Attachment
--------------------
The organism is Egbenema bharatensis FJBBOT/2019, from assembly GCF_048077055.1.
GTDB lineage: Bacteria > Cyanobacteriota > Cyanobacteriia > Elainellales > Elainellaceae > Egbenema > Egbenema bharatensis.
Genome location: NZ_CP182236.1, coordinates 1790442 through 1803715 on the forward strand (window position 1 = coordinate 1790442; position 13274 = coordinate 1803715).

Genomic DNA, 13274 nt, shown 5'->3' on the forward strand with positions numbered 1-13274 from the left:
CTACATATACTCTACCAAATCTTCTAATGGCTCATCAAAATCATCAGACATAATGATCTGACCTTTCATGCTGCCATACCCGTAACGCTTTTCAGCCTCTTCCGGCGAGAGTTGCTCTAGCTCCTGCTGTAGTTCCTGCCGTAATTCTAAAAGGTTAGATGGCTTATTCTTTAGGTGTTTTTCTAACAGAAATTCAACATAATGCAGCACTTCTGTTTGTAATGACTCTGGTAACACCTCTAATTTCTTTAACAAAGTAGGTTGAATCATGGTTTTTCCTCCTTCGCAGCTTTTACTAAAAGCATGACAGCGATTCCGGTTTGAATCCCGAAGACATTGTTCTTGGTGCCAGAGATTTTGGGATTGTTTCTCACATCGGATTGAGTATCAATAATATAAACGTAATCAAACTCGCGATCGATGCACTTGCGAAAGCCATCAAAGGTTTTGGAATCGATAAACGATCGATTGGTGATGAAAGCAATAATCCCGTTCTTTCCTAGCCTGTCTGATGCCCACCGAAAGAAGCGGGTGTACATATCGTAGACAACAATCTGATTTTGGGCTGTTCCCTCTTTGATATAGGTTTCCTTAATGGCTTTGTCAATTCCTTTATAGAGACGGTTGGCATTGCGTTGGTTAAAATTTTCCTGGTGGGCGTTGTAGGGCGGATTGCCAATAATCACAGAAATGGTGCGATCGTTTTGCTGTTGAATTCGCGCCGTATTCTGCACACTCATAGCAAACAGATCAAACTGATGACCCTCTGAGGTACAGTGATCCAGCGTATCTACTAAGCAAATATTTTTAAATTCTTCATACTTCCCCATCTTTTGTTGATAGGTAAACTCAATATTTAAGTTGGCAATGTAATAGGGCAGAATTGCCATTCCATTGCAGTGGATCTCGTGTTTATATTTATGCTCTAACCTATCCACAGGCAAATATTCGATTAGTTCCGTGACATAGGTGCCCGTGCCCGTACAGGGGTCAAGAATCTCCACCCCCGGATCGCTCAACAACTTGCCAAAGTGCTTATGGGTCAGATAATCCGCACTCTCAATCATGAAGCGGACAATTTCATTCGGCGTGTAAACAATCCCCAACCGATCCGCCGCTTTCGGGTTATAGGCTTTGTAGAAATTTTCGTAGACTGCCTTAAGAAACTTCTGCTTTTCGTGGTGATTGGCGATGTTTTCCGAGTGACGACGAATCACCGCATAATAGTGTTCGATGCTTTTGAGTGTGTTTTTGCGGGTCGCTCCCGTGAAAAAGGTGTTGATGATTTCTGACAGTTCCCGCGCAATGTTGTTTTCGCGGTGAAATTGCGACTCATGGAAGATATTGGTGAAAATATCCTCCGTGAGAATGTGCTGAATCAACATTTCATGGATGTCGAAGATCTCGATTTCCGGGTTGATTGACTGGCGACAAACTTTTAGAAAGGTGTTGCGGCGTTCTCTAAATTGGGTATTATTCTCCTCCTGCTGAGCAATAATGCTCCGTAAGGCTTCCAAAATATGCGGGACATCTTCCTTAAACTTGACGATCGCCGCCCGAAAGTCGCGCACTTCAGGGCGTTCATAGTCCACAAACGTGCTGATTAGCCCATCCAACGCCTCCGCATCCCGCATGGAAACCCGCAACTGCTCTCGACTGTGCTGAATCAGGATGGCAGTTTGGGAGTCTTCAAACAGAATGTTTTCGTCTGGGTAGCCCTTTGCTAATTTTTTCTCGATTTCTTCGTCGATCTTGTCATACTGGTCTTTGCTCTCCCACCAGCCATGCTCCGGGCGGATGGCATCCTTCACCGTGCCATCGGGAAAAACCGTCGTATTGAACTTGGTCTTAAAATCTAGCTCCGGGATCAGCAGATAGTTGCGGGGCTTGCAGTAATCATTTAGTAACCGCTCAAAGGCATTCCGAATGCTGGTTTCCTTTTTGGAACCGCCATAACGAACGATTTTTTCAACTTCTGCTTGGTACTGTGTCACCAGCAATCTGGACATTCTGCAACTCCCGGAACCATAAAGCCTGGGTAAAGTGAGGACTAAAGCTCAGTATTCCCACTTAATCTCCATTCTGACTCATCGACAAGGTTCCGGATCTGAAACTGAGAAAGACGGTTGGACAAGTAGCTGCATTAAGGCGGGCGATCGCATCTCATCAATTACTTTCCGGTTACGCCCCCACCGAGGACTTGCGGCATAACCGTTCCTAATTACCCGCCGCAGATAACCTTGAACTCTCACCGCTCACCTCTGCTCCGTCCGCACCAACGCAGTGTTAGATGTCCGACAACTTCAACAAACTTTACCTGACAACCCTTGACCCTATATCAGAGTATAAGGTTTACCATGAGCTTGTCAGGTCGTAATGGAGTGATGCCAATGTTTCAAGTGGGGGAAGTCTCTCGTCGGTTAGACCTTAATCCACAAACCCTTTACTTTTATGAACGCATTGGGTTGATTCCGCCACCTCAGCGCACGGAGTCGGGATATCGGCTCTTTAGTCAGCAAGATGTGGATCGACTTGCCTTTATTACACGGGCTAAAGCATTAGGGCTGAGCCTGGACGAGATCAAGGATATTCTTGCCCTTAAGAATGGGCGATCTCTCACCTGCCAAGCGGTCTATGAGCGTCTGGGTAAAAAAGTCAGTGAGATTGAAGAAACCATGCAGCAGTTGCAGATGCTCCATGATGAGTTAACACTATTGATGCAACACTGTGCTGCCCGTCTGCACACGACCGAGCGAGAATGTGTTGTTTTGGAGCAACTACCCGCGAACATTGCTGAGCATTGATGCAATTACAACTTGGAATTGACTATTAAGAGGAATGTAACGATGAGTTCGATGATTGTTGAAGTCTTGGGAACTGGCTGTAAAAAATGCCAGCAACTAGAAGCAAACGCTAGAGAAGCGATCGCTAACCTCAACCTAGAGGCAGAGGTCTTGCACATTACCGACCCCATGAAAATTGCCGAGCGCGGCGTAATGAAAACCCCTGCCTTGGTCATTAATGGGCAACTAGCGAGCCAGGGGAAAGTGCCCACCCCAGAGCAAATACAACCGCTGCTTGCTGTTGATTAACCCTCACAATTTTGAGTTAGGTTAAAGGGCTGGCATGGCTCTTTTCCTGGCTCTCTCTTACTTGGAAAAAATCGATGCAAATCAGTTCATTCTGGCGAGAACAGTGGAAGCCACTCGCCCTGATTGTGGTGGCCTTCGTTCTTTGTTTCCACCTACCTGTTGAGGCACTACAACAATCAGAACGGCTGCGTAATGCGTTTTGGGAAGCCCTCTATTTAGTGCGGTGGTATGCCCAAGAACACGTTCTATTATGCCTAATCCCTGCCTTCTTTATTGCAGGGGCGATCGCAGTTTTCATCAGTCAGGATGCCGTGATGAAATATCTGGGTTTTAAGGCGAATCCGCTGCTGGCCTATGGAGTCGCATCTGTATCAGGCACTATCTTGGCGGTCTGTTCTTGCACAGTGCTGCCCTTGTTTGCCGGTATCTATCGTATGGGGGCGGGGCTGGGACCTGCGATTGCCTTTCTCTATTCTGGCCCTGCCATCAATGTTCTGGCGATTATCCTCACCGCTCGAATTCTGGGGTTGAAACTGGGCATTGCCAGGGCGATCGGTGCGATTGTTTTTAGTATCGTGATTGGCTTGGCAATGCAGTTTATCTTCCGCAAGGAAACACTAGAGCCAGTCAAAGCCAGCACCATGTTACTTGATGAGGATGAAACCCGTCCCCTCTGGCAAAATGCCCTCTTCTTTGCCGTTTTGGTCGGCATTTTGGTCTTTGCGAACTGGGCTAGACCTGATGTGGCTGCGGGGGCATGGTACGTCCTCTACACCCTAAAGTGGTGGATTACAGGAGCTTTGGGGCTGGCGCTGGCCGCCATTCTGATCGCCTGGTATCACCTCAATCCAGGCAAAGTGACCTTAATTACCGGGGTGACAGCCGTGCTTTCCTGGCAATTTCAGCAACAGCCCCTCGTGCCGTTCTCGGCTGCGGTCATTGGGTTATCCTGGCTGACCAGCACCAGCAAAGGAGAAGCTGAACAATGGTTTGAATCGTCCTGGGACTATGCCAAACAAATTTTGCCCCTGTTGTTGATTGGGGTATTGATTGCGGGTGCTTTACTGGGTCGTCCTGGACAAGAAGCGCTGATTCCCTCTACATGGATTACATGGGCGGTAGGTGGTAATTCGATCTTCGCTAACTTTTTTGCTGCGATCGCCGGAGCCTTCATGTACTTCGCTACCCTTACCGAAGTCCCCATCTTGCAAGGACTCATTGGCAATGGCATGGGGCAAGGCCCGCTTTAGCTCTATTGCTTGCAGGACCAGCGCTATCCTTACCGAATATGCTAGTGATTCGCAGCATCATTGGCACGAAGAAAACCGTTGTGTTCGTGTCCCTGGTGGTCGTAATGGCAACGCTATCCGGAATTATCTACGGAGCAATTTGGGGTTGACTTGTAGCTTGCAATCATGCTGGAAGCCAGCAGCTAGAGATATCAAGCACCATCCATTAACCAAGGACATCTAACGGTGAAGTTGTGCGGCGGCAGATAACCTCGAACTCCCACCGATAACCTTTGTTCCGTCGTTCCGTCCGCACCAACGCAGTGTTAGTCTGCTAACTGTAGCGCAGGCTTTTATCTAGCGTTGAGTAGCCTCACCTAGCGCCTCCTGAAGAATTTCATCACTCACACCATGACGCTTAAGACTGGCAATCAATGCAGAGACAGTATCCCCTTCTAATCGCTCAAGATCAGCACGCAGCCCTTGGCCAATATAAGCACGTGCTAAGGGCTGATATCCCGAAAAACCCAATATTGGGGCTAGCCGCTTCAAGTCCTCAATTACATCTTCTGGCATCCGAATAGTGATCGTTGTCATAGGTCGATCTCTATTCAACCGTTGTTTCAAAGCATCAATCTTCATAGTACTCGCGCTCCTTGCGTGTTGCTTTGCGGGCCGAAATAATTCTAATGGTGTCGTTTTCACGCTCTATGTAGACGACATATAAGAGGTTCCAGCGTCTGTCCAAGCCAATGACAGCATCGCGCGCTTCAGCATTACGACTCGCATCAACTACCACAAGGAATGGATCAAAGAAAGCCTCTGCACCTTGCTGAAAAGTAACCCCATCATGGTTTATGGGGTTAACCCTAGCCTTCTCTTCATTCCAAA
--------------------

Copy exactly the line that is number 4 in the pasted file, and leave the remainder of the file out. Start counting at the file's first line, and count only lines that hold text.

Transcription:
Genomic DNA, 13274 nt, shown 5'->3' on the forward strand with positions numbered 1-13274 from the left: